Cognitive-Behavioral Therapy for Abdominal Pain

A non-drug approach to easing stomach aches

Child putting hands on stomach
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Abdominal pain strikes many children, so it may be reassuring to know that there is therapy called cognitive behavior therapy (CBT) that can help.

Cognitive-behavioral therapy (CBT) is a form of treatment that has been studied in terms of its effectiveness in helping children with abdominal pain. CBT is a type of psychotherapy in which the patient is taught healthy ways of thinking and coping behaviors to help reduce suffering. When working with a child who suffers from frequent abdominal pain, a therapist will teach relaxation and other pain management skills. In most cases, the parent would also be actively involved in the therapy; the therapist would teach the parent skills for helping this or her child to deal with pain when it occurs.

How CBT Can Help Children With Stomach Problems

A review, published by The Cochrane Collaboration, adds to proof regarding the effectiveness of CBT in reducing stomach pain in children. The review took an in-depth look at five published studies regarding CBT for abdominal pain in children. It specifically examined ​use of CBT for the treatment of recurrent abdominal pain (RAP) and irritable bowel syndrome (IBS) in kids. Both RAP and IBS are classified as functional gastroenterological disorders, as there is no evidence of any visible disease process. In the review, the authors state that there does not appear to be a clear differentiation between the two diagnoses. What is clear is that abdominal pain in children is quite prevalent. Approximately 4 to 25% of children, according to the research, experience abdominal pain severe enough to prevent them from engaging in their normal routine.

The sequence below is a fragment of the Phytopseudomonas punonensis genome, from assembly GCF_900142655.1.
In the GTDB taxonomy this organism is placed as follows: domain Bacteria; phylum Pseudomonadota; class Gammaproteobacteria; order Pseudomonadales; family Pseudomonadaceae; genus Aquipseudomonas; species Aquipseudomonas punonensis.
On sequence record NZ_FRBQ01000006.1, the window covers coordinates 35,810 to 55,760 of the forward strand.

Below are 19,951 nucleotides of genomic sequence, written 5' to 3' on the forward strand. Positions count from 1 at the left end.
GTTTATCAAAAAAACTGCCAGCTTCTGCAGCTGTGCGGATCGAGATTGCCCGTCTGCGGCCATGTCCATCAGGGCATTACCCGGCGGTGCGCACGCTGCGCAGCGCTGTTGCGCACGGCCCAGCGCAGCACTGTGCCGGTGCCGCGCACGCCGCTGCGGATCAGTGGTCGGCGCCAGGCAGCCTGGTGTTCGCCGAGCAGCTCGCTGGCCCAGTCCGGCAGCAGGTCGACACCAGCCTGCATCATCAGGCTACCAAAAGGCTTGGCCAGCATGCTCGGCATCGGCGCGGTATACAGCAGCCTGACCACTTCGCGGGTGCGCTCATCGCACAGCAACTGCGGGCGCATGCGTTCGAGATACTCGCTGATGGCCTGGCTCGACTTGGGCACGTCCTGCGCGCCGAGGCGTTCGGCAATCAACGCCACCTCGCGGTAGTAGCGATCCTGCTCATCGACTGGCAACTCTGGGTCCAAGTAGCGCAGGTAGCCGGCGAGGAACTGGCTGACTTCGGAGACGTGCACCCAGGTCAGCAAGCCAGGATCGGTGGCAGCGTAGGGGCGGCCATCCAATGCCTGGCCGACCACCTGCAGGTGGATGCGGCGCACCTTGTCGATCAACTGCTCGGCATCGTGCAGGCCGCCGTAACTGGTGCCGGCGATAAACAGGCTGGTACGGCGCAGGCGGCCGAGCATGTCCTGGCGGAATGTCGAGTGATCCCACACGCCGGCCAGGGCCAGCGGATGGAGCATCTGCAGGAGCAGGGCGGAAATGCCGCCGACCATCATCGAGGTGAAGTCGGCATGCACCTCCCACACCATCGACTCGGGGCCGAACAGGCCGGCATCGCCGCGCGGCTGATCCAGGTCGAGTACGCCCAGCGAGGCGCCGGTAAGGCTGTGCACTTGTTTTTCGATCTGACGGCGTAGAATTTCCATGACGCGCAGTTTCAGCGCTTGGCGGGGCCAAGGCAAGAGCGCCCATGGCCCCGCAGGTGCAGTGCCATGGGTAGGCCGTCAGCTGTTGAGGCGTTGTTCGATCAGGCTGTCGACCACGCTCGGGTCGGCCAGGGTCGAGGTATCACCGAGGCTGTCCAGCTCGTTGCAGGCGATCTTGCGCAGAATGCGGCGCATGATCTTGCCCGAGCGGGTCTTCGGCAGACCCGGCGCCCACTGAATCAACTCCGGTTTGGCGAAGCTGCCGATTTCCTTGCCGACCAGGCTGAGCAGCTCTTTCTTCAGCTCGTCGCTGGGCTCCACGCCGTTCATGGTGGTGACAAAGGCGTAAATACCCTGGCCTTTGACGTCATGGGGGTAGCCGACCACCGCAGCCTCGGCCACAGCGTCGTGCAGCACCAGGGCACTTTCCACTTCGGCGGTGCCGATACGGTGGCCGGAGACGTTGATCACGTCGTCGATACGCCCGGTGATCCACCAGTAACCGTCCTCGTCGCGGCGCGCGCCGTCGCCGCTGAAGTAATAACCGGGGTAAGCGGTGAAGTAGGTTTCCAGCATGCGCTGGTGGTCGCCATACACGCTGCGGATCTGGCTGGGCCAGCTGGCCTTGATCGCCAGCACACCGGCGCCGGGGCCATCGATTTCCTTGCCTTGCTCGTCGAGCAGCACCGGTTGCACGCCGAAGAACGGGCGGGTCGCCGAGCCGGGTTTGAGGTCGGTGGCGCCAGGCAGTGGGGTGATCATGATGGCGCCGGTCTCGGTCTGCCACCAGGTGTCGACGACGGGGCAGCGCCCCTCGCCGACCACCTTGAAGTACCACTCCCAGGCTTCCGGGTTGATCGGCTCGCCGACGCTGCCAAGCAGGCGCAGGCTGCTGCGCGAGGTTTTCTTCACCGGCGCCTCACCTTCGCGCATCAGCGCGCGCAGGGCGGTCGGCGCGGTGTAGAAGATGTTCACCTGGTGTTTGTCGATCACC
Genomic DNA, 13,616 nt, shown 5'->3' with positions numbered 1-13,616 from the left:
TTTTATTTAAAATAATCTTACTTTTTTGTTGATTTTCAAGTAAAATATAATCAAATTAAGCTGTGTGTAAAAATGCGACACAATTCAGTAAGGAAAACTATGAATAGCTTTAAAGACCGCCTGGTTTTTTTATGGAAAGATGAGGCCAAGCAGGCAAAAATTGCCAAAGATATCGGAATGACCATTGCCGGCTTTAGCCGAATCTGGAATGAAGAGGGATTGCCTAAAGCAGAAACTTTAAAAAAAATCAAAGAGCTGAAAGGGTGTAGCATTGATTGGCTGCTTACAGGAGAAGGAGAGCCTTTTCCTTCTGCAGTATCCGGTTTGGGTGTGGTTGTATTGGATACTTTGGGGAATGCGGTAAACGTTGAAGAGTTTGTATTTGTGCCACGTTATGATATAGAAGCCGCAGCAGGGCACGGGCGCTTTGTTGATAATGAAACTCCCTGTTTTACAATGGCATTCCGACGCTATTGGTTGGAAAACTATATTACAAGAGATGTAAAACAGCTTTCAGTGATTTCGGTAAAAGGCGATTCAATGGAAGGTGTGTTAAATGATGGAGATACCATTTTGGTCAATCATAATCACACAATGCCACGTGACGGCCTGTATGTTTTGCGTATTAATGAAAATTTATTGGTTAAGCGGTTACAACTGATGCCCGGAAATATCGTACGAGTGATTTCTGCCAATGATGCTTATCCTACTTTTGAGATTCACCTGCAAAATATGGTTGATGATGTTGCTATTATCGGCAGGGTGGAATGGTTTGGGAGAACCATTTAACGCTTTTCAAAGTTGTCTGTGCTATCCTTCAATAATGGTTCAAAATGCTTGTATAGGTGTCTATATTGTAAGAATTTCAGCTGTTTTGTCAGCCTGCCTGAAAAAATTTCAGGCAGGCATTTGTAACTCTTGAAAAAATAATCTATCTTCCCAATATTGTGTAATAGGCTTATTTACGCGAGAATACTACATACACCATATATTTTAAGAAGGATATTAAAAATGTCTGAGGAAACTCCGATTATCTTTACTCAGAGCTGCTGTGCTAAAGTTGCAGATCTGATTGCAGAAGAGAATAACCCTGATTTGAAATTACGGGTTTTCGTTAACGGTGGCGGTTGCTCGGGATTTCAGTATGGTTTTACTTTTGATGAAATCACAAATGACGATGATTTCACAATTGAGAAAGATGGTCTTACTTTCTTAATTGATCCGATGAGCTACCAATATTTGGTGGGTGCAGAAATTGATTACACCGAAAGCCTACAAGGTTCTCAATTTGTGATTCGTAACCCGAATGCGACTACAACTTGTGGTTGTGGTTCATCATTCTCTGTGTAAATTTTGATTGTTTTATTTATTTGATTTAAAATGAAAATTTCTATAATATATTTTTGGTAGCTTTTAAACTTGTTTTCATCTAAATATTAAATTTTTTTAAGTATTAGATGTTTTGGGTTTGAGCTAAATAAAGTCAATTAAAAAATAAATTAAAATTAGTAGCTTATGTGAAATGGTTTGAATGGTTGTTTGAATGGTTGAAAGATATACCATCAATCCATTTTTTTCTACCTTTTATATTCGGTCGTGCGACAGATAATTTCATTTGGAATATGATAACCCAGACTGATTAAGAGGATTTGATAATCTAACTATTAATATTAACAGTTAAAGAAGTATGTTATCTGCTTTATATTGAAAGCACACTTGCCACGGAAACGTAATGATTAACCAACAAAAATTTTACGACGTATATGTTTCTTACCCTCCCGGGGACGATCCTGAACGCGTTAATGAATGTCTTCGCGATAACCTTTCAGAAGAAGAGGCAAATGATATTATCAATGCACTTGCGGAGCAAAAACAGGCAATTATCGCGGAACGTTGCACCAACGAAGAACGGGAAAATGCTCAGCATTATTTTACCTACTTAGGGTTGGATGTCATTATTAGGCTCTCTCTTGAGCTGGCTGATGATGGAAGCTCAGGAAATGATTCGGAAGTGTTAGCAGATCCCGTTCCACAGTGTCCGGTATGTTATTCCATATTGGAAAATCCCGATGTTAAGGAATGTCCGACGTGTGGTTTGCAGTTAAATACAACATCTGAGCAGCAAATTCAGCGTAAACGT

Reviewers concluded that, in spite of some minor weaknesses in how the research was carried out, CBT is an effective form of treatment for children who suffer from recurrent abdominal pain.

If your child suffers with abdominal pain, CBT may be a treatment you can explore and discuss with your pediatrician.

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Article Sources

  • Huertas-Ceballos A, Logan S, Bennett C, & Macarthur C “Psychosocial interventions for recurrent abdominal pain (RAP) and irritable bowel syndrome (IBS) in childhood” Cochrane Database of Systematic Reviews 2008, Issue 1.